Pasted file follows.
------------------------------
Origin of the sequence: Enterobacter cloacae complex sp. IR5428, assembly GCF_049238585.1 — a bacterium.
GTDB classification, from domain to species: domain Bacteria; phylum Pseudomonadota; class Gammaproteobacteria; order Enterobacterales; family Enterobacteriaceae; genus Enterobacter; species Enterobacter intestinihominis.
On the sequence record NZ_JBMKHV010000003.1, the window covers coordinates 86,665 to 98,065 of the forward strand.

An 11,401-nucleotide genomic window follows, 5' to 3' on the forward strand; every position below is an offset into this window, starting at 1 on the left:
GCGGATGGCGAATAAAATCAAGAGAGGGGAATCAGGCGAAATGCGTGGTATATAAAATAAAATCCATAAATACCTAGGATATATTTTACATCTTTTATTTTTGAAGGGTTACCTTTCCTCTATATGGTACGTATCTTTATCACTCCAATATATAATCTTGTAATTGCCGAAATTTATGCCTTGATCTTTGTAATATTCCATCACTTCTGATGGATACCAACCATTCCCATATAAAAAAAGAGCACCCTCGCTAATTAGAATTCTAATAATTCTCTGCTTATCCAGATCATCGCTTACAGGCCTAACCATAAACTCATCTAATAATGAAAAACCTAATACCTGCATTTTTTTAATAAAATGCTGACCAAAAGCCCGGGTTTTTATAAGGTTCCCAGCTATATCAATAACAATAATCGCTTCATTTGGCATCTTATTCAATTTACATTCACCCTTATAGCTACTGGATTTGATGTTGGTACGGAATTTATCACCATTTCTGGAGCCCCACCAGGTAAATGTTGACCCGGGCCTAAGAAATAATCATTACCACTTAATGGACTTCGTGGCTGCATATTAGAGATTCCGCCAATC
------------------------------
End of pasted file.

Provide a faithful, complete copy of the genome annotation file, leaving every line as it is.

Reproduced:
Origin of the sequence: Enterobacter cloacae complex sp. IR5428, assembly GCF_049238585.1 — a bacterium.
GTDB classification, from domain to species: domain Bacteria; phylum Pseudomonadota; class Gammaproteobacteria; order Enterobacterales; family Enterobacteriaceae; genus Enterobacter; species Enterobacter intestinihominis.
On the sequence record NZ_JBMKHV010000003.1, the window covers coordinates 86,665 to 98,065 of the forward strand.

An 11,401-nucleotide genomic window follows, 5' to 3' on the forward strand; every position below is an offset into this window, starting at 1 on the left:
GCGGATGGCGAATAAAATCAAGAGAGGGGAATCAGGCGAAATGCGTGGTATATAAAATAAAATCCATAAATACCTAGGATATATTTTACATCTTTTATTTTTGAAGGGTTACCTTTCCTCTATATGGTACGTATCTTTATCACTCCAATATATAATCTTGTAATTGCCGAAATTTATGCCTTGATCTTTGTAATATTCCATCACTTCTGATGGATACCAACCATTCCCATATAAAAAAAGAGCACCCTCGCTAATTAGAATTCTAATAATTCTCTGCTTATCCAGATCATCGCTTACAGGCCTAACCATAAACTCATCTAATAATGAAAAACCTAATACCTGCATTTTTTTAATAAAATGCTGACCAAAAGCCCGGGTTTTTATAAGGTTCCCAGCTATATCAATAACAATAATCGCTTCATTTGGCATCTTATTCAATTTACATTCACCCTTATAGCTACTGGATTTGATGTTGGTACGGAATTTATCACCATTTCTGGAGCCCCACCAGGTAAATGTTGACCCGGGCCTAAGAAATAATCATTACCACTTAATGGACTTCGTGGCTGCATATTAGAGATTCCGCCAATC